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Bike-Share Is (Still) Struggling to Reach Poor People Across North America

Charting the equity problem in the U.S., Canada, and Mexico.
relates to Bike-Share Is (Still) Struggling to Reach Poor People Across North America
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The rise of bike-share as a popular mode of city transportation has been swift and impressive. A new report on the state of North American bike-share, which gives new meaning to the word "comprehensive," puts the total number of users at more than 1.1 million as of 2012. And that's before the launch of new systems in major cities like Chicago, San Francisco, and New York. Bike-share is not only here to stay—it's still getting here.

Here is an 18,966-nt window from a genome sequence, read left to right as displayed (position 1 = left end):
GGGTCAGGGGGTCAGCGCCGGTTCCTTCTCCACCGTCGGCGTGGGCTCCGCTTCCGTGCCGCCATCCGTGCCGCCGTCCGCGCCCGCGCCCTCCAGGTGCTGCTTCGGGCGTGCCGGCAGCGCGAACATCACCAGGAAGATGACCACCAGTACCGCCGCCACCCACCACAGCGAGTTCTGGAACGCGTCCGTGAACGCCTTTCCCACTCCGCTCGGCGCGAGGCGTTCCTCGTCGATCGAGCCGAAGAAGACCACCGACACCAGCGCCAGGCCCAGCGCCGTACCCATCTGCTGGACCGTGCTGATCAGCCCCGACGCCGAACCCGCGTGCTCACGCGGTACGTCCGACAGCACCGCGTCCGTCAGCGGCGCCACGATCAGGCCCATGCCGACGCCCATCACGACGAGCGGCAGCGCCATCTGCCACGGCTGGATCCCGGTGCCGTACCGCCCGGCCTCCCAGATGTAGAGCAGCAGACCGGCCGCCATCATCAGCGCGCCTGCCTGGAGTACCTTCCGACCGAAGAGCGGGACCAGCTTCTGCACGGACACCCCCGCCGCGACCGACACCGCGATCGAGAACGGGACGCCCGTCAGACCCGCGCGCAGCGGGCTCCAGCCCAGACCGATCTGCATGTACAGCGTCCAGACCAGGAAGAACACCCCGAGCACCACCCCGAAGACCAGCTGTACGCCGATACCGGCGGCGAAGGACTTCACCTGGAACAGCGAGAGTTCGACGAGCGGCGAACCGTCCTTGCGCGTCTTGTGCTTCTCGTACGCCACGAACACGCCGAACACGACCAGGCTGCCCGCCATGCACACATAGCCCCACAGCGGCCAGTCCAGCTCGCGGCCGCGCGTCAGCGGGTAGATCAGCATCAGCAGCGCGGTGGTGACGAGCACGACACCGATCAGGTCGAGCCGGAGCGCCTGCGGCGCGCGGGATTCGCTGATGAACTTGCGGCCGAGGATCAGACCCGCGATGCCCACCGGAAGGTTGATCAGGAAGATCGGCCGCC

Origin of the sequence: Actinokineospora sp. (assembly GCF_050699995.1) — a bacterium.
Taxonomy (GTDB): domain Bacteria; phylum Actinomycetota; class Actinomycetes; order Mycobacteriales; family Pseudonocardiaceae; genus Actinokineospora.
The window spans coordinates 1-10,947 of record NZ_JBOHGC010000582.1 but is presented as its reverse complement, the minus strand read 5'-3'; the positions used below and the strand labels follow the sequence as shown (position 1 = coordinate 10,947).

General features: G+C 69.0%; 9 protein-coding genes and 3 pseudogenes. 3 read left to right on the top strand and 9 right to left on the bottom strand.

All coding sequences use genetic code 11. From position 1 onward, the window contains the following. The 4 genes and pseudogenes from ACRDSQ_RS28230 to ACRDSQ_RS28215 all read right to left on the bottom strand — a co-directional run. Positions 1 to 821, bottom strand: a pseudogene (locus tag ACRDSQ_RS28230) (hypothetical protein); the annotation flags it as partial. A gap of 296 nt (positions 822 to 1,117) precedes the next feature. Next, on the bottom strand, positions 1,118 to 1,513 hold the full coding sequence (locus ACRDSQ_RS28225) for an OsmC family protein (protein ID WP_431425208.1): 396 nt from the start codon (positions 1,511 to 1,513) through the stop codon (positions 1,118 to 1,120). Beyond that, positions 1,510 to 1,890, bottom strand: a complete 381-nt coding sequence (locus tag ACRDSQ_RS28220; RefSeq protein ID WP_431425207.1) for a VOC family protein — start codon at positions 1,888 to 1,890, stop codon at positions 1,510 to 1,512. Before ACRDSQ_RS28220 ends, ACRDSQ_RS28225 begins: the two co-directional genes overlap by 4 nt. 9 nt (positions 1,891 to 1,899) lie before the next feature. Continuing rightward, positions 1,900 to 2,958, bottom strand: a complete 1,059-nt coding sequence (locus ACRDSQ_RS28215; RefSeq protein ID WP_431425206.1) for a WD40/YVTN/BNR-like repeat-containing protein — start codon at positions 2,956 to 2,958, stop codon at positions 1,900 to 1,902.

Unfortunately, it's been especially slow to arrive for poor residents. Bike-share has struggled to reach low-income riders despite considerable (and continuing) efforts by leading systems—Capital Bikeshare in Washington, D.C., Hubway in Boston, and B-Cycle in Denver notable among them—and these struggles persist. Until bike-share resolves these income disparities, its development from niche amenity into legitimate form of public transit can't be complete.